“As a small scale manufacturer of cosmetics and a former cancer research
scientist, safe cosmetics are a must to me, but this bill will not lead to
safer cosmetics.  We first need compliance with current FDA requirements
and with the Consumer Packaging and Labeling Act. Enforcement of these alone would greatly benefit the industry and the consumer. Then we need science-based legislation and research to verify safety of cosmetics, not knee-jerk reactions and scare tactics.

“Rep. Schakowsky states that there are a ‘growing number of reports of
serious health problems arising from the use of dangerous chemicals in
personal care products.’ I would like to know what reports she is
referring to, because I am not aware of any credible reports and I would be very interested in reading them.

“The exclusion of small businesses from registering with the FDA will be
devastating to small business. All sized businesses need two-way
communications with the FDA to get timely information on potential
toxicities of ingredients and to be able to report adverse reactions to
cosmetics.”

 

Kayla Fioravanti

Bio available – http://personalcaretruth.com/experts/kayla-fioravanti/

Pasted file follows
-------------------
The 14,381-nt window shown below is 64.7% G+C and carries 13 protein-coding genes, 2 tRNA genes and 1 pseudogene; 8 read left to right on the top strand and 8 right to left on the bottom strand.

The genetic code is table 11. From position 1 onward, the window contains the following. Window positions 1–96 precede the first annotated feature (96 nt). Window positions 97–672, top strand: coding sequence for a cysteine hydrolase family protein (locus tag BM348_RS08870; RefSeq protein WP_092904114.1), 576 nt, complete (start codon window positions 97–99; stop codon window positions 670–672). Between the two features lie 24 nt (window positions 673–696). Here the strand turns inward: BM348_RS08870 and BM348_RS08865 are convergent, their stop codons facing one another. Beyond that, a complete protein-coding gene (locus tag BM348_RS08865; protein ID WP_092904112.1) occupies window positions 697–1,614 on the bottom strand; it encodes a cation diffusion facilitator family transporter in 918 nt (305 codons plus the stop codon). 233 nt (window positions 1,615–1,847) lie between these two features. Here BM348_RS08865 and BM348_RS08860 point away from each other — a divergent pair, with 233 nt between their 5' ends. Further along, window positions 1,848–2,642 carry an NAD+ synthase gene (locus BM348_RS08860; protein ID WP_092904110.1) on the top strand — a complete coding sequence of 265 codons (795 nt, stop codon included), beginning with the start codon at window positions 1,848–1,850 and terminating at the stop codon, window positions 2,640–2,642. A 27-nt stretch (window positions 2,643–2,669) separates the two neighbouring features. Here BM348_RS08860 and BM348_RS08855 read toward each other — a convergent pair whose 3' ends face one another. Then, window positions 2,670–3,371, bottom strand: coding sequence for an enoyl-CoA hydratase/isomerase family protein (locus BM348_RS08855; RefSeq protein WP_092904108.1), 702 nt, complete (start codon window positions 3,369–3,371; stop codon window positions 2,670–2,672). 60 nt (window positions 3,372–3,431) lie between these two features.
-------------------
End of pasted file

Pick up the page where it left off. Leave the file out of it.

“My entire life from the womb through this year has been shadowed by my mother’s cancer. In the womb, I shared her body with cancer, and just this year she lost her battle that spanned my lifetime. If there was one shred of scientific proof that cosmetics caused cancer, I would be championing living a cosmetic-free life by choice but never by government regulation. The Safe Cosmetics Act is over-reaching, unnecessary and ill-conceived. It will do absolutely nothing to make safe cosmetics any safer but will destroy small businesses, despite the exemption from fees and registration.”

 

Perry Romanowski

Bio available- http://personalcaretruth.com/experts/perry-romanowski/

{In

reference to the quote above from Schakowsky’s office.}

 

“I read a claim like this and immediately a few questions occur.

1.  To which serious health problems are they referring?
2.  What evidence connects these health problems to personal care products?
3.  Where can someone find these reports?  What agency is keeping track?
“The incidences of most cancers are decreasing in the US and the population continues to get healthier.  Life expectancy continues to increase.  Where is the evidence that demonstrates the harm of personal care products?

“Regulations should be enacted to solve problems.  If new regulations would be completely enacted, what benefit would anyone notice?
Until someone can demonstrate a problem with cosmetic products it makes little sense to enact new legislation that will cost more time and money.”

2 Comments leave one →
  1. July 13, 2011 1:07 am

    Health care reform law sets up a nonprofit independent board with a $200 million budget to study which drugs and which treatments are effective, because pharmaceutical companies find such testing too expensive to conduct themselves.